ComReg considered Eircom’s own use requirements in its assessment of whether BT’s request was technically capable of being met.  ComReg analysed the allocation of capacity at the Nutley exchange and concluded that in the context of overall demand for MDF capacity, there had been over allocation of the MDF capacity in favour of Eircom own use requirements.  In combination, these over allocations resulted in the shortfall in MDF capacity that Eircom claimed made it unreasonable to meet BT’s request for access.  ComReg further held that the totality of these over allocation was greater than the volume of terminations requested by BT.  ComReg considered that there were solutions that could free up adequate MDF capacity to meet BT’s access request.

ComReg also considered Eircom’s own use requirements in assessing whether BT’s request was reasonable.  ComReg noted that BT’s request could be technically met without any structural changes to the Nutley exchange.  Eircom’s claims about insufficient MDF capacity to meet BT’s requests were dismissed in part because ComReg considered that Eircom’s management of the MDF space in the Nutley exchange was not an ‘efficient access network design’ in light of the actual demands on the MDF.  Eircom unduly limited the range of MDF management techniques in determining that there was insufficient MDF space to meet BT’s demand; had a wider range of techniques been considered, BT could have been accommodated at this exchange.[3]

Eircom’s own use requirements also played a role in ComReg’s assessment of whether the costs of accommodating BT’s request were reasonable.  Eircom argued that the costs of accommodating BT’s request were “unrecoverable” by Eircom.  ComReg disagreed.   BT’s request for access fell within the standard product pricing and therefore did not impose new costs on Eircom.  The costs associated with making changes to the Nutley exchange to accommodate BT’s request were avoidable by Eircom.  These costs were not the result of BT’s request but rather were largely attributable to Eircom’s prior management of the MDF in making allocations to its own demands, such that a reasonable request for access might otherwise have been met without incurring these costs.  Not only did ComReg reject Eircom’s arguments that the costs of accommodating BT’s request were unreasonable, but ComReg also imposed the cost of making the necessary changes to the Nutley exchange on Eircom alone.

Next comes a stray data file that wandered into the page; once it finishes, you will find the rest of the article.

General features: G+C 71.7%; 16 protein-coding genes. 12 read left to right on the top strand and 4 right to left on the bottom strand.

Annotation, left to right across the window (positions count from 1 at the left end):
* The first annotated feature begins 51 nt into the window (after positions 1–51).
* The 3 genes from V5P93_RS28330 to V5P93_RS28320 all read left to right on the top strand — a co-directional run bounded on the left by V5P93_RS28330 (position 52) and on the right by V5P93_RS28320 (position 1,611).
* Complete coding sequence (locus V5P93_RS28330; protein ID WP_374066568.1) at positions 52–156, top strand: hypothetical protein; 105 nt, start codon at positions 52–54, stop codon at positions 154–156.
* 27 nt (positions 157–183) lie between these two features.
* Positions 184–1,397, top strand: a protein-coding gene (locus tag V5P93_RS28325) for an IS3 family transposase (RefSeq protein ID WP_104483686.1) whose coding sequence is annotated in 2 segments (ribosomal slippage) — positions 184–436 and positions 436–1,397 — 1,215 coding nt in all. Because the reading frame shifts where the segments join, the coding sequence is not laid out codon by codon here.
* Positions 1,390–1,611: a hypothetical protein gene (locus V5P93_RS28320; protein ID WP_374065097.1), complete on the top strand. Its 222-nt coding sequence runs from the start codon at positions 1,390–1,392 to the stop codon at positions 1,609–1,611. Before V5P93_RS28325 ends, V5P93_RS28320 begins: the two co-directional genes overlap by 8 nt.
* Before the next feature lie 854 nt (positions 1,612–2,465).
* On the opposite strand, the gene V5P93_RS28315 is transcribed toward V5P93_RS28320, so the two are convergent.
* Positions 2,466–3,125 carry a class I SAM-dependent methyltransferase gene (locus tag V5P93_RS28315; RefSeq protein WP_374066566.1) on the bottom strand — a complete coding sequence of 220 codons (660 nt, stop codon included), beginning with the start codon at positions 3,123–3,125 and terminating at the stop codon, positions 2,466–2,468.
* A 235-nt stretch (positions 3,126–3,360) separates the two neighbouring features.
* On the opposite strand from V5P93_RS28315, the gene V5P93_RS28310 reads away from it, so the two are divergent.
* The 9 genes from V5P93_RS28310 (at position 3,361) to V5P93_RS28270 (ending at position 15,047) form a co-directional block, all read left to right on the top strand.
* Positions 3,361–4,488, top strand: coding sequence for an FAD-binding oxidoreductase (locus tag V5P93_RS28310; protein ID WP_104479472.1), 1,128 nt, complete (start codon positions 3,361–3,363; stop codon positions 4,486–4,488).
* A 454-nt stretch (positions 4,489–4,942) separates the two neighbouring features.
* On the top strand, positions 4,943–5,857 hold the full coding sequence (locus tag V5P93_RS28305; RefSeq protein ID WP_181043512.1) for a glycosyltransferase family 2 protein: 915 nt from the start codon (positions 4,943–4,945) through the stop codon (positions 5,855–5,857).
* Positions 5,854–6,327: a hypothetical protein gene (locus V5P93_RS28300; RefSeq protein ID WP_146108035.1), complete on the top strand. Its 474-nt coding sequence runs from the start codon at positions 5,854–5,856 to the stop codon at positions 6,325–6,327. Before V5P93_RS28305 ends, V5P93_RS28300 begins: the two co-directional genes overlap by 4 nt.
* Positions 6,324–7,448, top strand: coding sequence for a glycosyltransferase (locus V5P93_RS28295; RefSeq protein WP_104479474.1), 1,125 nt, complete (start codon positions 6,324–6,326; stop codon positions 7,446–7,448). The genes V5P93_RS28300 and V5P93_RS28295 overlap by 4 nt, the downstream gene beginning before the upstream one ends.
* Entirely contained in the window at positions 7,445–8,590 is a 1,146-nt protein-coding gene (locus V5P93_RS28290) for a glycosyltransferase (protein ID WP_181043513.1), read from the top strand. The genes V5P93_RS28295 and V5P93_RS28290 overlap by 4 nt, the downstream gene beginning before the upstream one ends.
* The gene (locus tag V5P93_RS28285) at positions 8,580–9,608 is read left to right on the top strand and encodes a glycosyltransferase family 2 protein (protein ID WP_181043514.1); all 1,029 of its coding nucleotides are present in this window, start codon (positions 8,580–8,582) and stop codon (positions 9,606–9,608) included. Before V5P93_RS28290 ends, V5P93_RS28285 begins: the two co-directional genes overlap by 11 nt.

Related materials

Ireland – Commission for Communications Regulation, Final Determination in the dispute between BT Ireland and Eircom in relation to LLU collocation at Eircom Nutley Exchange, ComReg Document No. 09/13, 5 March, 2009

Footnotes

[1] See Commission for Communications Regulation, Final Determination in the dispute between BT Ireland and Eircom in relation to LLU collocation at Eircom Nutley Exchange, ComReg Document No. 09/13, 5 March, 2009.

[2] See Commission for Communications Regulation, Final Determination in the dispute between BT Ireland and Eircom in relation to LLU collocation at Eircom Nutley Exchange, ComReg Document No. 09/13, 5 March, 2009 at para. 19.

[3] See Commission for Communications Regulation, Final Determination in the dispute between BT Ireland and Eircom in relation to LLU collocation at Eircom Nutley Exchange, ComReg Document No. 09/13, 5 March, 2009 at para.146.